Geoffrey R. Stone's 'Fill in the Blank Constitution' NYT Op-Ed
rs at robertsheridan.com
Thu Apr 15 05:48:45 PDT 2010
Perhaps, then, the direct credit goes to Marshall for Marbury. However,
he didn't invent the power of judicial review; he exercised it. The
power had been in the air, taken more or less for granted, implicit in
the notion of a constitution, which if an act violated it's
understanding would therefore be subject to being deemed
unconstitutional and thus void, by a judge or a panel of judges.
The indirect credit should then go to the folks who set up the system in
the first place, the people at the convention in Philadelphia in 1787.
By failing to negate the possibility of such a power existing, they
invited it to stand in background until someone exercised it, in the
event Marshall in Marbury. Justice Jackson's discussion of the notion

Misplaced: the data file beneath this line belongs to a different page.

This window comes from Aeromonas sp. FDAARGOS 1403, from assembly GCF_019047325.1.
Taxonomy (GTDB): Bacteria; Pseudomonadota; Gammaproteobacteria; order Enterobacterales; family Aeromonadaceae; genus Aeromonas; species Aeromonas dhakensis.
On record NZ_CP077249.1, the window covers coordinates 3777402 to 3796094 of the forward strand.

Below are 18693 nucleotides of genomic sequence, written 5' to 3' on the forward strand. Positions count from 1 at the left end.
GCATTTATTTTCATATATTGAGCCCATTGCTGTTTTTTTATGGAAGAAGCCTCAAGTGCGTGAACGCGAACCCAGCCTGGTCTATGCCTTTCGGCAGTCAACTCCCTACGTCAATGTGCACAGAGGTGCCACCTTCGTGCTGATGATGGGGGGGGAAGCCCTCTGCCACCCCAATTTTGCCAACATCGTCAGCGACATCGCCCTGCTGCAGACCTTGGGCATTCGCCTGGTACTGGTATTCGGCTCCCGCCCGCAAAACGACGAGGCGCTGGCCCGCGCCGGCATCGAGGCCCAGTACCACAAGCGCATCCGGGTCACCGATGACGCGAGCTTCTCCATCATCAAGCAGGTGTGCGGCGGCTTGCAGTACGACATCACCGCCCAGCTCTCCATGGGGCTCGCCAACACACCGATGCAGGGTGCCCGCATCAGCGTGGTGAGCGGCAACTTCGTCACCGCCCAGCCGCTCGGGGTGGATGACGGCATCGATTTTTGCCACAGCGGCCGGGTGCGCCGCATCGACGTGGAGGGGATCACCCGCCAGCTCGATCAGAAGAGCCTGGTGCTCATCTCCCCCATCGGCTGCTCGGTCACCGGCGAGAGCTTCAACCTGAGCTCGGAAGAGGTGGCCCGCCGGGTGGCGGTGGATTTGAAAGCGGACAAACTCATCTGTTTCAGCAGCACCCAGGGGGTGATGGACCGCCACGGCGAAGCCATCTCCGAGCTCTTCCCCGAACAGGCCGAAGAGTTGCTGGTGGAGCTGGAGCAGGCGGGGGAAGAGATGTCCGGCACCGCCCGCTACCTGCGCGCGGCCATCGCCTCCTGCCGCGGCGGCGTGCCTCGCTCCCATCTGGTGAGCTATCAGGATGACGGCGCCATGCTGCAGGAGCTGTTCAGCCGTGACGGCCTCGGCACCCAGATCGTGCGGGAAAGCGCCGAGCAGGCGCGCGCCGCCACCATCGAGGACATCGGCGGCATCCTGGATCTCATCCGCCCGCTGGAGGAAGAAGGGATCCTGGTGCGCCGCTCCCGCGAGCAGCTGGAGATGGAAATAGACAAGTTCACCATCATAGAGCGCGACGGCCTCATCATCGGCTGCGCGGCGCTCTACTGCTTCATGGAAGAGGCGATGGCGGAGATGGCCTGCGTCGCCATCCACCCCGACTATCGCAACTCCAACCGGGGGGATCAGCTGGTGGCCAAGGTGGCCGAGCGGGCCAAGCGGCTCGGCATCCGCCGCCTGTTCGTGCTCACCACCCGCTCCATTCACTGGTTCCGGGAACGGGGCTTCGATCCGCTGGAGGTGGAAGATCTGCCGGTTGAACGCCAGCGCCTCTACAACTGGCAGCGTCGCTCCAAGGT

of power in Youngstown seems relevant when he observes that it has a
dynamic aspect the exercise of which depends on the competing players in
the context of their controversy, loosely speaking.
The idea of a constitution based on the notion of creative ambiguity
seems more and more apt as time goes by.
Richard Kay wrote:
> You can make a case for a constitutional system in which judges
> overrule legislative decisions just by consulting their own ideas of
> the best contemporary application of broad national values. But I wish
> people would stop trying to pin this on James Madison. If Madison, or
> any of the other significant creators of the 1787-89 constitution,
> ever said this directly, I like to see the quotation.
> *Richard S.Kay
> Wallace Stevens Professor of Law
> University of Connecticut
> School of Law
> 65 Elizabeth St* *
> Hartford, CT 06105
> Tel (860) 570-5262
> Fax (860) 570-5242*
> To post, send message to Conlawprof at lists.ucla.edu
> To subscribe, unsubscribe, change options, or get password, see http://lists.ucla.edu/cgi-bin/mailman/listinfo/conlawprof
> Please note that messages sent to this large list cannot be viewed as private. Anyone can subscribe to the list and read messages that are posted; people can read the Web archives; and list members can (rightly or wrongly) forward the messages to others.
More information about the Conlawprof